🥽 We’re already living inside the metaverse and it’s a special kind of dystopian awful.

The trend started, as so many do, on TikTok. Amazon customers, watching packages arrive through Ring doorbell devices, asked the people making the deliveries to dance for the camera. The workers—drivers for “Earth’s most customer-centric company” and therefore highly vulnerable to customer ratings—complied. The Ring owners posted the videos. “I said bust a dance move for the camera and he did it!” read one caption, as an anonymous laborer shimmied, listlessly. Another customer wrote her request in chalk on the path leading up to her door. DO A DANCE, the ground ordered, accompanied by a happy face and the word SMILE. The driver did as instructed. His command performance received more than 1.3 million likes.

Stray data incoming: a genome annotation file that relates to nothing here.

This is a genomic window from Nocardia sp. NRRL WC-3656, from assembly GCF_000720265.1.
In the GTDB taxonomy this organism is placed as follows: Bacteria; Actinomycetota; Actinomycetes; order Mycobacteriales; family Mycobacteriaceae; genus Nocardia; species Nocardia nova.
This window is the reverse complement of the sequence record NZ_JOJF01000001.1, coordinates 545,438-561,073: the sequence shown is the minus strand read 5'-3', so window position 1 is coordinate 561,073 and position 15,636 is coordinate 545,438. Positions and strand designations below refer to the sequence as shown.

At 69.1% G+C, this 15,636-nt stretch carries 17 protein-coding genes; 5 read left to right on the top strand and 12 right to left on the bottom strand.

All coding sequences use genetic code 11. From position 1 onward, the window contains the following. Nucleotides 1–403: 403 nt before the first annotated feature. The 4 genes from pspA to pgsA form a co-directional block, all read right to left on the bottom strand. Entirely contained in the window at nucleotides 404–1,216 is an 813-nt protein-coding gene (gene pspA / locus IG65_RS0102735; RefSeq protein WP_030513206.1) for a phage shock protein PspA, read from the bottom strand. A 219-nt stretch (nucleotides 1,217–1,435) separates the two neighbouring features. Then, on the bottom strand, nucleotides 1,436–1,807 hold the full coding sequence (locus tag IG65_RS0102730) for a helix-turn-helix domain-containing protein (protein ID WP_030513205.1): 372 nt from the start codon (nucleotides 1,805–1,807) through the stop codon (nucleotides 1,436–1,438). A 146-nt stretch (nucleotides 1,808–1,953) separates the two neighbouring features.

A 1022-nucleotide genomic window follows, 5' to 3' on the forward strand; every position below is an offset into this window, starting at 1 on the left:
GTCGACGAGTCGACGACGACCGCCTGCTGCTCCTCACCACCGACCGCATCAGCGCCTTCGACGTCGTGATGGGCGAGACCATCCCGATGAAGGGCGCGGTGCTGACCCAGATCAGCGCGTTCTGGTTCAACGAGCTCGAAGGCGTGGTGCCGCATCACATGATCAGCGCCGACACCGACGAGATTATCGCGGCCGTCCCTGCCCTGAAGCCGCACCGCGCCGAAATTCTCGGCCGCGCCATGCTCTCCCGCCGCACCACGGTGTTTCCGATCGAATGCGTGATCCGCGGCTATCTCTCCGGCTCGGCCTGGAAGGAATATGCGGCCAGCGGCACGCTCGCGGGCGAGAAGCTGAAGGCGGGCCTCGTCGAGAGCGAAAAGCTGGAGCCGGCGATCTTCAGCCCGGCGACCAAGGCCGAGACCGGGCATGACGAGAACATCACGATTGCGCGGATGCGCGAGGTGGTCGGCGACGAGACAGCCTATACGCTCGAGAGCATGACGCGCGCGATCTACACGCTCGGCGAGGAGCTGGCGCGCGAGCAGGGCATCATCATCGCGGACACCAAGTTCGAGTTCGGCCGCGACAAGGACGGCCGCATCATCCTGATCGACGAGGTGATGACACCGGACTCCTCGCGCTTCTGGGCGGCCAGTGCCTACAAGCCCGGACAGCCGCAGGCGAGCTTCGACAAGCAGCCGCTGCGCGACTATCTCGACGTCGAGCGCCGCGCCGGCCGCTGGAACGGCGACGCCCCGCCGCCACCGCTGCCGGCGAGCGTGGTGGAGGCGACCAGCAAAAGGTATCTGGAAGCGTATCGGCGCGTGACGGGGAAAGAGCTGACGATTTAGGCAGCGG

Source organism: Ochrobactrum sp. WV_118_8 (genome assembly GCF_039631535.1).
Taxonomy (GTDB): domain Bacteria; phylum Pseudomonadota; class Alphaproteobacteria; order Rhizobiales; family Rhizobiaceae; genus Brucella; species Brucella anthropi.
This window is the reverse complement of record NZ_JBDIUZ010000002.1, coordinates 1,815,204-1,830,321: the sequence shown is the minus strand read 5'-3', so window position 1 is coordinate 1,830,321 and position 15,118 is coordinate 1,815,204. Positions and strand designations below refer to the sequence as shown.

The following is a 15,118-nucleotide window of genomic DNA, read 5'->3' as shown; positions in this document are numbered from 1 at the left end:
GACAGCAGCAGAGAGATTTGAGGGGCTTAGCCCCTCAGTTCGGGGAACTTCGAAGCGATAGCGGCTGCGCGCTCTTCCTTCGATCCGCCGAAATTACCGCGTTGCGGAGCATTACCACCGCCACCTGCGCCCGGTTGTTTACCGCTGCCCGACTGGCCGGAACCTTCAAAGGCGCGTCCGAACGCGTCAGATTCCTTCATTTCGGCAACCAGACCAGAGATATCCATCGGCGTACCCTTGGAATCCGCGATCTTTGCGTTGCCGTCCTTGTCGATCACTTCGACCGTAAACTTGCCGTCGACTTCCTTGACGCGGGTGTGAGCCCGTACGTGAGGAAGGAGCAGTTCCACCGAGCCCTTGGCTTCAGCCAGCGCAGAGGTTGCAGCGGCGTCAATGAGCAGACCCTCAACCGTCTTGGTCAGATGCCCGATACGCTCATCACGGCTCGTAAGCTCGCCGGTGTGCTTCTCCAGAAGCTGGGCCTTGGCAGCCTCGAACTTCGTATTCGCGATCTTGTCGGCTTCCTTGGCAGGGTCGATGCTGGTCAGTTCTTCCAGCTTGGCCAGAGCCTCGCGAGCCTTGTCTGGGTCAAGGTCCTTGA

Such examples may seem trivial, harmless—brands being brands. But each invitation to be entertained reinforces an impulse: to seek diversion whenever possible, to avoid tedium at all costs, to privilege the dramatized version of events over the actual one. To live in the metaverse is to expect that life should play out as it does on our screens. And the stakes are anything but trivial. In the metaverse, it is not shocking but entirely fitting that a game-show host and Twitter personality would become president of the United States.

Tyler Hellard @poploser